I’m Holding Out for a (Guitar) Hero
by Jason Vandenberghe
I want to talk about my love affair with Guitar Hero. For those living under a sand dune in Darkest Escarpion, Guitar Hero was something of an out-of-left-field smash hit rock-and-roll rhythm game, which has spawned multiple sequels and multiplayer band games.
It’s a game where you play air guitar for points. Pretty much.
It sports the most amazing add-on controller ever: this marvelous creation called the mini-Gibson SG, a device that is so like a musical instrument as to be indistinguishable from one.
Note that I did not say it is indistinguishable from a guitar. Because, of course, it is in practice; comparing the mini-Gibson here to a real guitar is a little like comparing a kazoo to a trumpet. True, both require breath to make noise, and both require some skill (in varying amounts) to operate, but there is where the similarities end. One is a maker of sound, and the other is an instrument.
That said, there is an enormous amount of skill one can apply to this stupid game. Just imagine: Dance Dance Revolution, only with a guitar.
It’s unbelievably fun. And, I’m really good at it.
Now, I wouldn’t normally make such a bold claim. Modesty is, after all, a virtue, and it is important to keep your perspective in such things: there is always someone better than you out there, and it’s best not to over-celebrate your own successes. I feel these things to be true, in my bones, and in no way wish to misrepresent my accomplishments.
So I brought proof.
Before we talk about that, though, I want to break this game down a bit, and discuss its genius. It’s one hell of a game.
To begin our discussion, let’s establish the Facts:
In this game, colored dots scroll at you while a song is playing, and you have to “play” the right “note” at the right moment. If you succeed, yaay. If you miss, boo.
“Playing” a note means pressing the right colored button, and “strumming” the little lever that represents the strings. It feels amazingly like playing a guitar, in practice.
There are four difficulty levels in the game - Easy, Medium, Hard, and Expert.
In “Easy” mode, you only ever have to worry about three of the five buttons. This is nice for the uncoordinated, as you never have to move your hand, and the notes come at you in a nice, leisurely pace.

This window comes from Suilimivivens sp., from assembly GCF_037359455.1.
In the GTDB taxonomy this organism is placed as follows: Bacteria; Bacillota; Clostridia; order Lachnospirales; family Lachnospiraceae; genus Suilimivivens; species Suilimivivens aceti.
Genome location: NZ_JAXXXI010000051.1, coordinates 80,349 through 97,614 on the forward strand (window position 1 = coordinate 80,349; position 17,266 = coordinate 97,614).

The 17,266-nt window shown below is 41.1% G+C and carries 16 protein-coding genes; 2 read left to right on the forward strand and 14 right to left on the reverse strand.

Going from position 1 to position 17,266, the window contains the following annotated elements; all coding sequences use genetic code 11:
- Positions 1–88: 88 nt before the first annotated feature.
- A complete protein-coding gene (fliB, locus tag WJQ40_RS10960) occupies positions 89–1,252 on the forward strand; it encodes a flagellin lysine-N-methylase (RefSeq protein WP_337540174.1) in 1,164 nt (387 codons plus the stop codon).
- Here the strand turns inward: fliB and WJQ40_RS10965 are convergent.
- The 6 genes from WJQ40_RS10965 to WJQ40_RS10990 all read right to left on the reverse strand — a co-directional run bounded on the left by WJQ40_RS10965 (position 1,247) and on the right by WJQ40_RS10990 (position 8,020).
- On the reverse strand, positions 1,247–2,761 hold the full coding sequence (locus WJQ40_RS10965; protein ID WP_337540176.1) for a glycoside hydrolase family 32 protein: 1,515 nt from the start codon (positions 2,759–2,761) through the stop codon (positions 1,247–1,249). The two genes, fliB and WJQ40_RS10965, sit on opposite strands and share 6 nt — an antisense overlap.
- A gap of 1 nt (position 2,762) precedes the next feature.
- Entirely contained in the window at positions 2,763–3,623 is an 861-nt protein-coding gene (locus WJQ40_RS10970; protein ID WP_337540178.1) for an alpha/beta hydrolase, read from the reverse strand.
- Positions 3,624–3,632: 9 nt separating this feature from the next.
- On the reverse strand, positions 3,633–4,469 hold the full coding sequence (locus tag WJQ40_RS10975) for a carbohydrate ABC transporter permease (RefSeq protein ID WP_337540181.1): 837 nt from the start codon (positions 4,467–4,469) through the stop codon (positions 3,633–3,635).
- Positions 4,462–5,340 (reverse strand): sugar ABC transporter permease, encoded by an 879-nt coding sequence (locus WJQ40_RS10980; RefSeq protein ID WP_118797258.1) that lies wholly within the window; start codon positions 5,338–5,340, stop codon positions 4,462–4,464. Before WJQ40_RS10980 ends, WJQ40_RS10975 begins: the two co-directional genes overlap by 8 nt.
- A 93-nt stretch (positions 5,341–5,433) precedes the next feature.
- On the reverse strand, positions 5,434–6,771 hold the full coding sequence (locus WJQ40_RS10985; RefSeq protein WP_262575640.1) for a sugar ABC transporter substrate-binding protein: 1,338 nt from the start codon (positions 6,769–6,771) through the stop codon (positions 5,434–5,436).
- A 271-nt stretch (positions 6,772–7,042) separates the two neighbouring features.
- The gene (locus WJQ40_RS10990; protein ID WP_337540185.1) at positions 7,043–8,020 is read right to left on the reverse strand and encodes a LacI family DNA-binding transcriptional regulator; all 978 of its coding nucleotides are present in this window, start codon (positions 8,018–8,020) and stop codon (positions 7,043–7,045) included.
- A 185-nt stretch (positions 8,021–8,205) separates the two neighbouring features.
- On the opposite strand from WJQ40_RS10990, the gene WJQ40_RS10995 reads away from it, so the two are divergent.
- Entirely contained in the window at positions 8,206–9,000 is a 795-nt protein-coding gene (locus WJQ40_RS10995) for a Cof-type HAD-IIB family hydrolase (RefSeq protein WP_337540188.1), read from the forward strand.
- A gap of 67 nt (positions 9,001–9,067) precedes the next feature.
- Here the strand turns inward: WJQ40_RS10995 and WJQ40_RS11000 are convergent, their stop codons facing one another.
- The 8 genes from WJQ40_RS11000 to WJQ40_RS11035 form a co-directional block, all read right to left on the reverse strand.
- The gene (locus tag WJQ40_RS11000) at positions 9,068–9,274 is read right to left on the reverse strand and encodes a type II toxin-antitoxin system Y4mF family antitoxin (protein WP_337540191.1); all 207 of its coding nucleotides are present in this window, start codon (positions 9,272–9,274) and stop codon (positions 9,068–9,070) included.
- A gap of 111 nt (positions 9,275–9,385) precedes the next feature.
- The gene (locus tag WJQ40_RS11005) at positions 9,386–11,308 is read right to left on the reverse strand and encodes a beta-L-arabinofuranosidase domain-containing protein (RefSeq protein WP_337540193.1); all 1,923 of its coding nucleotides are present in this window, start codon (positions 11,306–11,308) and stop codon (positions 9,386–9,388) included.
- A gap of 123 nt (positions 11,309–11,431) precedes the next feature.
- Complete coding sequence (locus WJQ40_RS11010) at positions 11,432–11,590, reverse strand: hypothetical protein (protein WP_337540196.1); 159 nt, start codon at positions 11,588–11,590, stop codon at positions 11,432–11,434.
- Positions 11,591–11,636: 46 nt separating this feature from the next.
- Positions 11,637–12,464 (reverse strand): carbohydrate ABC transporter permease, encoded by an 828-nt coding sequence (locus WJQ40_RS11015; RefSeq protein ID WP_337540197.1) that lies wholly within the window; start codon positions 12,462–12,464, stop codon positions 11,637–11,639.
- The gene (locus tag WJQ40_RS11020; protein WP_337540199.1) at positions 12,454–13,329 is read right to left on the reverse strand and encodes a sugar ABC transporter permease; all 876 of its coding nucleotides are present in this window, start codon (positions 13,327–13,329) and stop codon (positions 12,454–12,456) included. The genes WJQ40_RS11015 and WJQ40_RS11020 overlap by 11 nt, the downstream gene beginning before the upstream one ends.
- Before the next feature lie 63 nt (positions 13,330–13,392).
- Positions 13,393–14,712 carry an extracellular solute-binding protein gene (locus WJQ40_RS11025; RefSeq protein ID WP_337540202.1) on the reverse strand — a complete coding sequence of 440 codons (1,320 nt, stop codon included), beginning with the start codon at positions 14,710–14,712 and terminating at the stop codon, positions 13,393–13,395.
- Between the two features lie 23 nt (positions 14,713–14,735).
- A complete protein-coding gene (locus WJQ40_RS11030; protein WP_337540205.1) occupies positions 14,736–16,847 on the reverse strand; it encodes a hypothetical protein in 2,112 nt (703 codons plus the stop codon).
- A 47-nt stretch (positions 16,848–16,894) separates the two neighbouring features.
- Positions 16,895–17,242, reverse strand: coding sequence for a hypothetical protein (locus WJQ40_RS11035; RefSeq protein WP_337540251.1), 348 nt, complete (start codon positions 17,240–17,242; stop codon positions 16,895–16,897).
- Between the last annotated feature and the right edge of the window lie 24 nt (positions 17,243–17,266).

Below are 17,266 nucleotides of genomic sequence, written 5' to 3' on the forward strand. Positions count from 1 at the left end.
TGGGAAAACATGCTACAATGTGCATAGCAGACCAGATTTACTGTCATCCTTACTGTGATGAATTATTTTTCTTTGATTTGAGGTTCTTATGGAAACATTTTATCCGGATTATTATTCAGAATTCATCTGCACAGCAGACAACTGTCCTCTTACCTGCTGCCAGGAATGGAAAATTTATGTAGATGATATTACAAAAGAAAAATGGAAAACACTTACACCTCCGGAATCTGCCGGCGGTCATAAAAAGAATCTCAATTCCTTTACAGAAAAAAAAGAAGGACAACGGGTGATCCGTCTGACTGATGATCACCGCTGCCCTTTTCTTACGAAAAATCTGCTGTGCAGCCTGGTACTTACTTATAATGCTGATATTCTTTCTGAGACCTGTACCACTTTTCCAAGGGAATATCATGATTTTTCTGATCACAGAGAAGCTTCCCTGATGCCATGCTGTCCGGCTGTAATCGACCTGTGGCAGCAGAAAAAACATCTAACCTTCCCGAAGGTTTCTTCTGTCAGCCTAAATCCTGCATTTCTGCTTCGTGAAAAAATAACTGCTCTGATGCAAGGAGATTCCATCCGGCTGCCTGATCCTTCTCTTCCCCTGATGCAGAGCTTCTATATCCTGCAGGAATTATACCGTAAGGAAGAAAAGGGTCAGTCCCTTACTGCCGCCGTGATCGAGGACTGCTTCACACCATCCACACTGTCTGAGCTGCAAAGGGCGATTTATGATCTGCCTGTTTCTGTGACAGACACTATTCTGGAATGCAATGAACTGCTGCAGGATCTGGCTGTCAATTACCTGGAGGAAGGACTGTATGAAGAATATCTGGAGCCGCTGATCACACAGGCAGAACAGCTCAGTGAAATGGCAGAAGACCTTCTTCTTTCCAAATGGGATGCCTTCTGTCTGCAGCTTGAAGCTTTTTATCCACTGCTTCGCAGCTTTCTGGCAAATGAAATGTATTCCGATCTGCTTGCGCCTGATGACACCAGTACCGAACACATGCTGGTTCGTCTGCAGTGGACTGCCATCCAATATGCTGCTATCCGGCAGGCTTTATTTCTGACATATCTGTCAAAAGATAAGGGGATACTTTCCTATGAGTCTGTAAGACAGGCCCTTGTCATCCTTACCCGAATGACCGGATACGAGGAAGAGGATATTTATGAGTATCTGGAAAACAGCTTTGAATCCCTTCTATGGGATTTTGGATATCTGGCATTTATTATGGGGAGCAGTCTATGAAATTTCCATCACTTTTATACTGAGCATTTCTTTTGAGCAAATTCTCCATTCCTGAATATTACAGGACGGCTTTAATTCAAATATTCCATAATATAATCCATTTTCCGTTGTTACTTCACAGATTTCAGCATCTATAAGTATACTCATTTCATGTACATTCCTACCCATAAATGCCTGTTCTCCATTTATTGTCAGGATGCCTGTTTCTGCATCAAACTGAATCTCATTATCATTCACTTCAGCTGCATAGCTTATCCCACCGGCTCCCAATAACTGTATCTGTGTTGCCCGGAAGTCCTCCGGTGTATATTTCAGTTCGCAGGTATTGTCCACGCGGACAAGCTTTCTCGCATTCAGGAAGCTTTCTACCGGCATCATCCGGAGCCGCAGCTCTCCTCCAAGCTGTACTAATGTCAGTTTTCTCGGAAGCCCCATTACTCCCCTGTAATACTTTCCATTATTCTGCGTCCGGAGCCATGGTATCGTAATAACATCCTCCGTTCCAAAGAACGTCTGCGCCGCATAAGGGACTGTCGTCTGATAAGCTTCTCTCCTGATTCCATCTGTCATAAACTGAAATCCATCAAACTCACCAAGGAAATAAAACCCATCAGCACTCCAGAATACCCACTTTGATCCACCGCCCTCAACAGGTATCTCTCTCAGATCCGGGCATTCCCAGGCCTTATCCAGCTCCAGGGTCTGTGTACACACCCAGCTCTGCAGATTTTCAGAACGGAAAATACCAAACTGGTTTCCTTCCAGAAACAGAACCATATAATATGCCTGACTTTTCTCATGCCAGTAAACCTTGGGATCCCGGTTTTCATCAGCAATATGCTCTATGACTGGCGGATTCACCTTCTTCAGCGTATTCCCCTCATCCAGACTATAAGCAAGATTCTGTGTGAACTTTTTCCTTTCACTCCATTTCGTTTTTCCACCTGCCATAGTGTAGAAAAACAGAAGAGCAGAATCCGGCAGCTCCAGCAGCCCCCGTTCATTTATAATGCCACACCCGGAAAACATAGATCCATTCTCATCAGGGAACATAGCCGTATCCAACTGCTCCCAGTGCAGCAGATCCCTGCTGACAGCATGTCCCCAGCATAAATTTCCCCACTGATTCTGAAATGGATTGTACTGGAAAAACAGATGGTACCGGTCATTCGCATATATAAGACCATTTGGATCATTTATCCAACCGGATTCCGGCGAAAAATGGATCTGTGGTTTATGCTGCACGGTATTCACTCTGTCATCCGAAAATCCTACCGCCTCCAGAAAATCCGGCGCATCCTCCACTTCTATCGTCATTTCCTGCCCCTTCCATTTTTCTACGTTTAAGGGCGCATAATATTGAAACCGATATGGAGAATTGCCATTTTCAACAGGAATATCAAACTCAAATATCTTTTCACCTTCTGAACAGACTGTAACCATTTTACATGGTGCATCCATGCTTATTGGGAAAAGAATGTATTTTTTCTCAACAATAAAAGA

In “Medium”, they add the fourth button, which you have to either press with your pinky (often awkward), or shift your hand position (tricky to do). And they expect you to be able to handle faster notes, and more of them.
You can imagine this, I bet: it’s a timing game, like many others, with the added cool factor that it really feels like a guitar. Hit one of four inputs, at the right time… if you played PaRappa the Rapper, you’re not too far off here.
…and then the wheels come off.
In “Hard” mode, a couple of important things happen. The first thing you notice right off: the notes come at you literally twice as fast as in the previous two levels. The second thing is that the fifth button starts to appear in songs, which makes the skill of relocating your hand on the neck a requirement, no longer optional.
And… well, you kind of have to start playing the solos. Which means chains of tightly packed notes, all in a row.
They mean it. It’s hard.
The two most difficult songs (and, not surprisingly, the last two songs in the game) are “Cowboys From Hell” by Pantera (oh yes, yes, more metal, bring on the metal) and “Bark At The Moon” by Ozzy Ozbourne. It… took some time, and the development of whole new playing techniques, to overcome this obstacle.
See, this is where it starts to get crazy. “Expert” mode is something completely different.
In Hard mode, one has the impression that the designers are aware of your fear of the fifth button. They tease you with it, as if knowing that every time you see one of those babies appear on the screen, scrolling towards you, your stomach cramps, and you hope you’ll get it. In contrast, the designers working on Expert mode have only disdain for this fear. “Get used to that button,” they say, “because you’re going to be hitting it whenever we damn well feel like you are.”
Gone, too, in Expert mode, is any pretention that you will not be hitting every goddamn note the lead guitarist played in the song. In Hard, they let you off the hook here and there, and allowed some notes to “represent” note phrases. This was in order to preserve your sanity. Note to self: the Expert mode designers are trying to drive you insane. Was the sound in the song a chord? You’ll be hitting two buttons at once. Was it played at speeds few humans can even comprehend? Join the band, brother, because that’s your job now.
As an aside, I want to say that it is very strange how much playing this game is like learning an actual instrument. Anyone who has struggled with real-world instruments knows the cycle of learning one goes through, and that same cycle repeats itself here. I would go for days and days without progressing, banging my head against the same goddamn song, and then one day I would pick up my “guitar”, and a song that was insurmountable the day before would be simple.
I get better at this game when I sleep. Just like the real thing.
I only have one more thing to say on this topic, and it is this:
I have beat Guitar Hero on Expert Difficulty.